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Explore This IssueFebruary 2014
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SAN DIEGO—In recognition of the growing interest in and importance of the preclinical phases of rheumatic diseases, a panel of experts convened at the 2013 ACR/ARHP Annual Meeting, held October 26–30, to discuss key issues to better understand the etiology and early pathology of rheumatic diseases. This article summarizes data from select presentations given at this conference, including current investigation into the mucosal biology in the etiology of rheumatic diseases and ways to detect early organ injury in preclinical rheumatic diseases. [Editor’s Note: These sessions were recorded and are available via ACR SessionSelect at www.rheumatology.org.]
Mucosal Biology in the Etiology of Rheumatic Diseases
Jose U. Scher, MD, assistant professor of medicine and director of the Microbiome Center for Rheumatology and Autoimmunity at NYU-Hospital for Joint Diseases in New York, and Anca I. Catrina, MD, PhD, in the department of rheumatology at the Karolinska University Hospital, Karolinska Institute, in Stockholm, provided an update on the long-discussed potential role of the human microbiome in the pathogenesis of rheumatoid arthritis (RA).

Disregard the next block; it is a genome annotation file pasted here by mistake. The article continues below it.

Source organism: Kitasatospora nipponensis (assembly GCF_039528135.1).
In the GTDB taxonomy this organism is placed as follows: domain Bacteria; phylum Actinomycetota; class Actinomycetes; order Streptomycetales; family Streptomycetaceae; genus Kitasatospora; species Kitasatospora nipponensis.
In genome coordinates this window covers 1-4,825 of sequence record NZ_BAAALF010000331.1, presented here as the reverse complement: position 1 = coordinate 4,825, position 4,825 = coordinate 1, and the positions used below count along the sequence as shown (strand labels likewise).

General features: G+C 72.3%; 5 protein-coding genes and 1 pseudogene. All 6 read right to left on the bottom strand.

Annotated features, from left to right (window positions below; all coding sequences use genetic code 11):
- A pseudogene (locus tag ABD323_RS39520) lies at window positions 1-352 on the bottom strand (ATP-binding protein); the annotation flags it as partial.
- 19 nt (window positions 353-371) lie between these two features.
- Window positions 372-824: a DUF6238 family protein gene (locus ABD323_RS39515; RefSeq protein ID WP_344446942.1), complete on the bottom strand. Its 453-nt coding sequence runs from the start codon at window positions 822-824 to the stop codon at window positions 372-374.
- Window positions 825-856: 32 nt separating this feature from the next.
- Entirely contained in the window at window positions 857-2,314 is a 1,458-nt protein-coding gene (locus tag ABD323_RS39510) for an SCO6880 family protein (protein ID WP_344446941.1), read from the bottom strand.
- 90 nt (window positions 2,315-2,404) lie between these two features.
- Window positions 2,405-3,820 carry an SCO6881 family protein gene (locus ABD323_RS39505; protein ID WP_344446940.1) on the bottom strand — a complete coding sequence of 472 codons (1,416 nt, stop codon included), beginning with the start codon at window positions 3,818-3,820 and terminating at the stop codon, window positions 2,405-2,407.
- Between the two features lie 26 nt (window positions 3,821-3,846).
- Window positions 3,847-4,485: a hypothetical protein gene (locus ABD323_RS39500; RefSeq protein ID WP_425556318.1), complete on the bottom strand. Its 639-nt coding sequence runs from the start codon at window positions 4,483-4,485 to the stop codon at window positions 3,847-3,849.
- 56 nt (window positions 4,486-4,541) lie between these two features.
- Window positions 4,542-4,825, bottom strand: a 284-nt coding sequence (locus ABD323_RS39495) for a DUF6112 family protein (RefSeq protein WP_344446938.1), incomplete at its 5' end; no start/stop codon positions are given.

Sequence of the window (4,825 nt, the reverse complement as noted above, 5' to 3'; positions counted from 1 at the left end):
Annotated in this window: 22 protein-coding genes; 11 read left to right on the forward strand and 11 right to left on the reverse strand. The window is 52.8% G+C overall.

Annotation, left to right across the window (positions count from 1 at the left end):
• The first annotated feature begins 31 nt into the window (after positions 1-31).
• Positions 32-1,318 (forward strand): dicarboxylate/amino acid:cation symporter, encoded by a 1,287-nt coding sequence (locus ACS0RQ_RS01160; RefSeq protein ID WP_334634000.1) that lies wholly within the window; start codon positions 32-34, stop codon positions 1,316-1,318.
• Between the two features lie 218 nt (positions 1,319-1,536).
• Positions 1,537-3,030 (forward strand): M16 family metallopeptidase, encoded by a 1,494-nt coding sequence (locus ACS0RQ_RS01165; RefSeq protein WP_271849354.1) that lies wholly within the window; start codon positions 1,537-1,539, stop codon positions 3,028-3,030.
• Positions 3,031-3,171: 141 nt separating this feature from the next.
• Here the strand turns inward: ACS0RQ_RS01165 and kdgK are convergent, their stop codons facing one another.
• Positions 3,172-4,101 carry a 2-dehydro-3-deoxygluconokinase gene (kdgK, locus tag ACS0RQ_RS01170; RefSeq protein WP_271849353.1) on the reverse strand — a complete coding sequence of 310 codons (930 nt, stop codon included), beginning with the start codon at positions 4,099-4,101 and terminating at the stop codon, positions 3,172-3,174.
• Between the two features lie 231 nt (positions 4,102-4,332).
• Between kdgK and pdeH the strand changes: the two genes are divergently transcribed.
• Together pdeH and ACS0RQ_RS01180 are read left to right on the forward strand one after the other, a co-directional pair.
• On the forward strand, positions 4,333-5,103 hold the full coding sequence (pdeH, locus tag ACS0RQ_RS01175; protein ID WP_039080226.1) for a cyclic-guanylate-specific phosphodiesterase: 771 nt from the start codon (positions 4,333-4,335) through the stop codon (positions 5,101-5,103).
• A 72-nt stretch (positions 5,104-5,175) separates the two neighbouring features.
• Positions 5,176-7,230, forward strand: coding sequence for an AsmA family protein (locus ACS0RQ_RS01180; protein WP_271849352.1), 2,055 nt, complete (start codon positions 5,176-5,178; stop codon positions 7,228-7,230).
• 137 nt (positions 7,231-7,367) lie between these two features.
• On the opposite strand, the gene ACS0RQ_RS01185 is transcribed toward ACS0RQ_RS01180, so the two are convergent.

In his talk, “Microbiome and Initiation and Propagation of Rheumatoid Arthritis,” Dr. Scher emphasized that emerging data are implicating the human microbiome in the pathogenesis of RA, as evidenced by studies that find an association of RA with various mucosal sites. “Mucosal sites exposed to a high load of bacterial antigens, such as the periodontium, lung, and gut, may represent the initial site of autoimmune generation or even the ‘second hit’ leading to emergence of RA clinical manifestations,” he said.
Currently, evidence of this association is strongest between oral microbiota and RA, and Dr. Scher walked participants through a number of more recent studies that he said are advancing the evidence on the link between Porphyromonas gingivalis (P. gingivalis) and RA (see Table 1).
He also presented new data suggesting an association between gut dysbiosis and RA, highlighting key findings from a recently published study that found a high abundance of Prevotella in new-onset RA (NORA) patients, and an increased sensitivity to dextran sulfate sodium (DSS) colitis associated with the presence of Prevotella.1 Further evidence on an association between Prevotella and new-onset RA, he said, is a study that showed that humans can be clustered into three groups, or enterotypes, according to gut microbiota, of which Prevotella is one enterotype. The study showed that although only 13% of people belong to the Prevotella enterotype, 75% of new-onset RA belong to that enterotype.